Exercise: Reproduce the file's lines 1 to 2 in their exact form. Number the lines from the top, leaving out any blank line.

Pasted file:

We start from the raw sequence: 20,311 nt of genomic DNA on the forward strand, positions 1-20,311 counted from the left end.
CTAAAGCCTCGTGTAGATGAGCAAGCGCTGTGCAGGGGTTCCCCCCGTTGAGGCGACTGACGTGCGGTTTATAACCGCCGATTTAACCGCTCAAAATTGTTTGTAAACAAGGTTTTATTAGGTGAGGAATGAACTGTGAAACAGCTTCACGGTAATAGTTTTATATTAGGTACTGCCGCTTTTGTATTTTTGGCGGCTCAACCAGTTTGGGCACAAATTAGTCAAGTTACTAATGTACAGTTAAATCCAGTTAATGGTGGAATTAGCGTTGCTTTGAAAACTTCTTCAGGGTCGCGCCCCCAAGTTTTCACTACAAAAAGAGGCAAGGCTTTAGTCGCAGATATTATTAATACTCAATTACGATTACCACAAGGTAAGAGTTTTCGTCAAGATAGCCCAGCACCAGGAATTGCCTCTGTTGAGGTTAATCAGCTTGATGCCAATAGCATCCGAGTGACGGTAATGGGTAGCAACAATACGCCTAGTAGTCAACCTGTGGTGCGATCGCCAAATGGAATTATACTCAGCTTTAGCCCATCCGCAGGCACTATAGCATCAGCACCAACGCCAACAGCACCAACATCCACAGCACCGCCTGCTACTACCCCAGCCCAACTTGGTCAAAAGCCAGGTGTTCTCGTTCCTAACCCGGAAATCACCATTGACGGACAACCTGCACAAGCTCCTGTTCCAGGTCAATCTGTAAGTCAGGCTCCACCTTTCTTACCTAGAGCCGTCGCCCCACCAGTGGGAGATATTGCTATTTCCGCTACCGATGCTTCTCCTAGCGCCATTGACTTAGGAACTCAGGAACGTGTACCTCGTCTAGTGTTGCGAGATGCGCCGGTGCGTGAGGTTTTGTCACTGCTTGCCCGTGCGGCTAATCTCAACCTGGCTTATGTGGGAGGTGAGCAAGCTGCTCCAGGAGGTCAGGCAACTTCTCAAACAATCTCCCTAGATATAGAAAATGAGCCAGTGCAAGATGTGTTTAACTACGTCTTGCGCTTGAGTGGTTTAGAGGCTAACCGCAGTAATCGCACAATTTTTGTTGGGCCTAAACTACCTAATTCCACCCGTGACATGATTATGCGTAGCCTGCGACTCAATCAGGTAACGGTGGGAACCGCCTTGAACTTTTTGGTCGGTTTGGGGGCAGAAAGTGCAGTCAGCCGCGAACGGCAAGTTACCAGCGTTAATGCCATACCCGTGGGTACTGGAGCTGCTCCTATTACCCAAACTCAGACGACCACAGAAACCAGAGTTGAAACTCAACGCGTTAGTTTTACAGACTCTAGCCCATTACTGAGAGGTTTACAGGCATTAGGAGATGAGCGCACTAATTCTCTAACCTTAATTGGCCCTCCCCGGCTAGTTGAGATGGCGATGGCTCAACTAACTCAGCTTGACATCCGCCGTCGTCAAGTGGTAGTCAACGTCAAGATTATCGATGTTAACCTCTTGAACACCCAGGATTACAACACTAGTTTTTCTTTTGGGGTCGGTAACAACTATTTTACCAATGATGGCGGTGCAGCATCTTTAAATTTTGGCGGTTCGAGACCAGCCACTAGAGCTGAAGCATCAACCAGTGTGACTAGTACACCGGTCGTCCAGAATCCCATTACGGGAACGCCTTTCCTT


We start from the raw sequence: 20,311 nt of genomic DNA on the forward strand, positions 1-20,311 counted from the left end.
CTAAAGCCTCGTGTAGATGAGCAAGCGCTGTGCAGGGGTTCCCCCCGTTGAGGCGACTGACGTGCGGTTTATAACCGCCGATTTAACCGCTCAAAATTGTTTGTAAACAAGGTTTTATTAGGTGAGGAATGAACTGTGAAACAGCTTCACGGTAATAGTTTTATATTAGGTACTGCCGCTTTTGTATTTTTGGCGGCTCAACCAGTTTGGGCACAAATTAGTCAAGTTACTAATGTACAGTTAAATCCAGTTAATGGTGGAATTAGCGTTGCTTTGAAAACTTCTTCAGGGTCGCGCCCCCAAGTTTTCACTACAAAAAGAGGCAAGGCTTTAGTCGCAGATATTATTAATACTCAATTACGATTACCACAAGGTAAGAGTTTTCGTCAAGATAGCCCAGCACCAGGAATTGCCTCTGTTGAGGTTAATCAGCTTGATGCCAATAGCATCCGAGTGACGGTAATGGGTAGCAACAATACGCCTAGTAGTCAACCTGTGGTGCGATCGCCAAATGGAATTATACTCAGCTTTAGCCCATCCGCAGGCACTATAGCATCAGCACCAACGCCAACAGCACCAACATCCACAGCACCGCCTGCTACTACCCCAGCCCAACTTGGTCAAAAGCCAGGTGTTCTCGTTCCTAACCCGGAAATCACCATTGACGGACAACCTGCACAAGCTCCTGTTCCAGGTCAATCTGTAAGTCAGGCTCCACCTTTCTTACCTAGAGCCGTCGCCCCACCAGTGGGAGATATTGCTATTTCCGCTACCGATGCTTCTCCTAGCGCCATTGACTTAGGAACTCAGGAACGTGTACCTCGTCTAGTGTTGCGAGATGCGCCGGTGCGTGAGGTTTTGTCACTGCTTGCCCGTGCGGCTAATCTCAACCTGGCTTATGTGGGAGGTGAGCAAGCTGCTCCAGGAGGTCAGGCAACTTCTCAAACAATCTCCCTAGATATAGAAAATGAGCCAGTGCAAGATGTGTTTAACTACGTCTTGCGCTTGAGTGGTTTAGAGGCTAACCGCAGTAATCGCACAATTTTTGTTGGGCCTAAACTACCTAATTCCACCCGTGACATGATTATGCGTAGCCTGCGACTCAATCAGGTAACGGTGGGAACCGCCTTGAACTTTTTGGTCGGTTTGGGGGCAGAAAGTGCAGTCAGCCGCGAACGGCAAGTTACCAGCGTTAATGCCATACCCGTGGGTACTGGAGCTGCTCCTATTACCCAAACTCAGACGACCACAGAAACCAGAGTTGAAACTCAACGCGTTAGTTTTACAGACTCTAGCCCATTACTGAGAGGTTTACAGGCATTAGGAGATGAGCGCACTAATTCTCTAACCTTAATTGGCCCTCCCCGGCTAGTTGAGATGGCGATGGCTCAACTAACTCAGCTTGACATCCGCCGTCGTCAAGTGGTAGTCAACGTCAAGATTATCGATGTTAACCTCTTGAACACCCAGGATTACAACACTAGTTTTTCTTTTGGGGTCGGTAACAACTATTTTACCAATGATGGCGGTGCAGCATCTTTAAATTTTGGCGGTTCGAGACCAGCCACTAGAGCTGAAGCATCAACCAGTGTGACTAGTACACCGGTCGTCCAGAATCCCATTACGGGAACGCCTTTCCTT